September Books: Pets are Perfect

By on September 3, 2012

Back to school is the perfect time for sharing stories not only about vacation and travel, but funny stories about family experiences and pets. The books below offer a sampling of animal adventures and pet pals. Try them!

Wanted! A Guinea Pig Called Henry

By Wendy Orr, illustrated by Patricia Castelao. Henry Holt, $15.99, Ages 7–10.

Although the book is, as the title says, about guinea pig Henry, the story actually begins with a stumpy-tailed little brown dog named Nelly, who has the ability to calm frightened animals, even a terrified white cat and a shy kindergarten boy. However, before we learn about Henry, we meet Sam who surprises herself and her parents by saying she would rather have a pet than a party for her birthday.

Author Orr, who lives in Australia, has written several books in a series, called the Rainbow Street Shelter, in which the animal shelter plays an important part in the lives of the people and animals, who meet on its premises. Henry is the third in this series. And the story takes Sam and her family to the shelter for a visit where she meets, holds, pets and feeds several small animals, as she considers what pet she might choose to bring home with her the following week on her birthday.

As Sam thinks about, dreams of, decides on, prepares for, chooses and plays with her pet, she and her kindergarten age brother, Liam, are also getting ready for school to begin. Although Sam has always struggled with speaking and her arms and legs seem to refuse to do what she wants, her brain works just fine and she loves school. But Liam is shy and doesn’t want to read with so many kids around, despite the fact that he’ll talk to, and read a book to Nelly every time their family goes to the shelter.

Watching Liam and Nelly, gives Sam an idea – and her planning for and talking with the several adults to bring her idea to reality, draws the book to its satisfying close. Illustrator Castelao’s black and white drawings arch the Rainbow Street Shelter icon over each chapter heading, giving the story shape and continuity. The interspersed full-page and partial page images move the story, heightening its impact, and adding to its emotional authenticity.

Princess Posey and the Next Door Dog

By Stephanie Green, illustrated by Stephanie Roth Sisson. $12.99, Ages 5–8

Posey uses her pink tutu, her necklace with the pink beads, her magic veil with the stars, her belt with purple flowers, and her princess wand to give her Princess Posey bravery – to “go anywhere and do anything. All by herself.” She decides to meet the dog with a huge WOOF! who has moved in next door, because she is supposed to write about “your pet” or “the pet you hope to own” for an assignment in first grade.

Secretly, Posey is afraid of dogs, ever since one knocked her over to lick her ice cream when she was little. By making the decision to take this important action, she confronts her fears, while Gramp’s wise words echo in her memory.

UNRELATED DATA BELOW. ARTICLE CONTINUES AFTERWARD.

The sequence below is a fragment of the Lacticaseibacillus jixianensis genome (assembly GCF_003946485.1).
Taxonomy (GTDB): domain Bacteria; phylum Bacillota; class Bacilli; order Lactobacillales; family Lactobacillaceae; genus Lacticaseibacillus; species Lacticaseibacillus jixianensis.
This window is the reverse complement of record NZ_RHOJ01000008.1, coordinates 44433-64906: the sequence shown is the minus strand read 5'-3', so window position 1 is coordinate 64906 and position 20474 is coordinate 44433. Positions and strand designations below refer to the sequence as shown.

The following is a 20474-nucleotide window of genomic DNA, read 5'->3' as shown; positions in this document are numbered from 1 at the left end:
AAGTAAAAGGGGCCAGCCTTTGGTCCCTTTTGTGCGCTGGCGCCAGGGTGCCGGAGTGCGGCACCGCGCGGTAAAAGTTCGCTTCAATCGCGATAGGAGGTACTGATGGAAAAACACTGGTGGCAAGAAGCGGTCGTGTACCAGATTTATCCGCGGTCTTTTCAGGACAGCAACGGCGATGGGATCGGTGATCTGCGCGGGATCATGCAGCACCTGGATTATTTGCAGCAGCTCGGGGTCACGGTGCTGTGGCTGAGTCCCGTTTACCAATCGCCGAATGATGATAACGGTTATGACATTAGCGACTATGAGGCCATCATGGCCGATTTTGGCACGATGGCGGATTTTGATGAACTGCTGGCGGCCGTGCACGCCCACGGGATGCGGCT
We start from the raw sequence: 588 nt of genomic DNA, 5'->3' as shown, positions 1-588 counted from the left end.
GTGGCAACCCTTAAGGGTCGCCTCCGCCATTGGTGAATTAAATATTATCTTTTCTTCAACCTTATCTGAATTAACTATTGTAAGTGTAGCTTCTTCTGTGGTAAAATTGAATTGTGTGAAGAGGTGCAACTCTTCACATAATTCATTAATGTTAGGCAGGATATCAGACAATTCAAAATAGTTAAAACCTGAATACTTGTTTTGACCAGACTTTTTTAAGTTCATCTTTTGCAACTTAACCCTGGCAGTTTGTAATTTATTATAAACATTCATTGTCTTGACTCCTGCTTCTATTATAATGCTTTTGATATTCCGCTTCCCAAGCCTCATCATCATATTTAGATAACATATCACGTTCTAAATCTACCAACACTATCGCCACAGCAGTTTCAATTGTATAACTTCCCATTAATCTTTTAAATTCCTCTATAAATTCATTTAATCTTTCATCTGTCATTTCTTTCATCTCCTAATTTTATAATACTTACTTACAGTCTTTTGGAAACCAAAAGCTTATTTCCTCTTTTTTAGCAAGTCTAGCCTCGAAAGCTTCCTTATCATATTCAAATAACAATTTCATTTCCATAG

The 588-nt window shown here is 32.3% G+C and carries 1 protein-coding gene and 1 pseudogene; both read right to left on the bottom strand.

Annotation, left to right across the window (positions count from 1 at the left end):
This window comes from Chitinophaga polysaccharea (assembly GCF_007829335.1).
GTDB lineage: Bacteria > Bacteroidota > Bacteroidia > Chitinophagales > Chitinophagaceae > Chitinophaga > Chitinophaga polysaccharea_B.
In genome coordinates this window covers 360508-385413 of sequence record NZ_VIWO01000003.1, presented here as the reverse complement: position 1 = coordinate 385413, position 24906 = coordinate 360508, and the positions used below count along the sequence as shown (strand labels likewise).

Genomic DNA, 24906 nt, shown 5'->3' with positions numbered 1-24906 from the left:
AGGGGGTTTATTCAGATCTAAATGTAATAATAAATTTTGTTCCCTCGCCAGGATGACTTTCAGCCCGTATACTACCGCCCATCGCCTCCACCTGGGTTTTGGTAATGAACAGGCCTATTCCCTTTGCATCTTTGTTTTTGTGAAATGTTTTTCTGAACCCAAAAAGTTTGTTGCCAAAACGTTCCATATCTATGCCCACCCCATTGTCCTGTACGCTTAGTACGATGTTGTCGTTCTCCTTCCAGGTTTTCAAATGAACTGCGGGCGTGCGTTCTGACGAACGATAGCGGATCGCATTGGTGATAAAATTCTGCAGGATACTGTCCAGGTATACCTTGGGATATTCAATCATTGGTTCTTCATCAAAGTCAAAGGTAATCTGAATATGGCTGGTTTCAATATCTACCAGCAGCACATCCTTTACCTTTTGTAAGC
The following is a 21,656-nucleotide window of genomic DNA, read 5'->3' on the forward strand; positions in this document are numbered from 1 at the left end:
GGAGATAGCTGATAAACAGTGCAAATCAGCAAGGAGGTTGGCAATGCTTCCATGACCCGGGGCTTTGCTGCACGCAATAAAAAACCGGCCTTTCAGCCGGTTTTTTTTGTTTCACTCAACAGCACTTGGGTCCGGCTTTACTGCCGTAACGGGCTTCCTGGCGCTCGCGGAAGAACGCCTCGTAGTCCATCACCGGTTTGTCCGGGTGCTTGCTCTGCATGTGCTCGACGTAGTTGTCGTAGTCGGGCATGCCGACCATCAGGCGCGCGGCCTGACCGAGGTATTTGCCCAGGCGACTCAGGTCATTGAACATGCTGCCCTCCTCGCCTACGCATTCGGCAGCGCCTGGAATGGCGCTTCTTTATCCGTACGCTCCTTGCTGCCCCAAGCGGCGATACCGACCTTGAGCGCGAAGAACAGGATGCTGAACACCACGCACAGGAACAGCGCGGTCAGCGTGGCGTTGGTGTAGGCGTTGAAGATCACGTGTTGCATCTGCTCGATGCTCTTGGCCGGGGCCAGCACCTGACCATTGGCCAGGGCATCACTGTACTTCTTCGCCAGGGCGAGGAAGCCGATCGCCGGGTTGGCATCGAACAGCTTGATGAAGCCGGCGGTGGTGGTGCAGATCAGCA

Author Green has written this third in the Princess Posey series with her own ear tuned to early readers and uses the princess theme with a charming twist of courage that can make even the most ardent anti-princess cult member give this book a second look. Short sentences and readable word choices are expressive without being choppy and, accompanied at pivotal intervals by Sisson’s black and white illustrations; together create appealing representative detail for new readers.

Despite being afraid, Posey notices the dog is whimpering like a baby — its paw is caught under the fence where it’s been digging. After Posey frees his paw, the new neighbor, Mrs. Romero, thanks her for being “Hero’s hero,” introduces them and with the dog on the leash, comes to meet Posey’s mom and her brother Danny. Not only does Posey show Hero to Tyler and Nick, the neighbor boys who have teased her about not being a “big kid,” but she has a story to read at school the next day.

Hiss-s-s-s!

By Eric Kimmel. Holiday, $16.95, Ages 8–12

Omar wants a snake.  He has passionately done his research online, not only about the kind of snake he wants, but how to care for and feed it, and where and how to keep it at home. He’s even negotiated to purchase necessary equipment from a kid whose snake died, and has located a trustworthy place to purchase the corn snake of his dreams.

From a multi-racial and –ethnic family, Omar hears snake stories from his father’s village experiences growing up, and abstractedly feels the important contribution snakes made historically, by killing rodents who ate the community’s store of grain. But he doesn’t fully understand the depth of his mother’s fear and loathing of snakes – in spite of her grudging acceptance of the snake in the home as long as she doesn’t have to see it or the frozen mice that are its diet – until it disappears.

With a curious younger sister, and a helpful school friend adding to the mix of complications, award winner Kimmel steps outside his familiar folktale mode of storytelling, and using his characteristic vivid writing style, captures for readers of this realistic middle grade novel, Omar’s sense of confusion when the snake makes a surprising reappearance in the most unfortunate of circumstances.

Meribeth Shank works in the Media Center at Miami Country Day School, an independent school in Miami Shores, Florida, teaches classes on Writing Books for Children, and earned her MFA in Writing for children from Vermont College. You can also find her on the web: http://meribeths.blogspot.com

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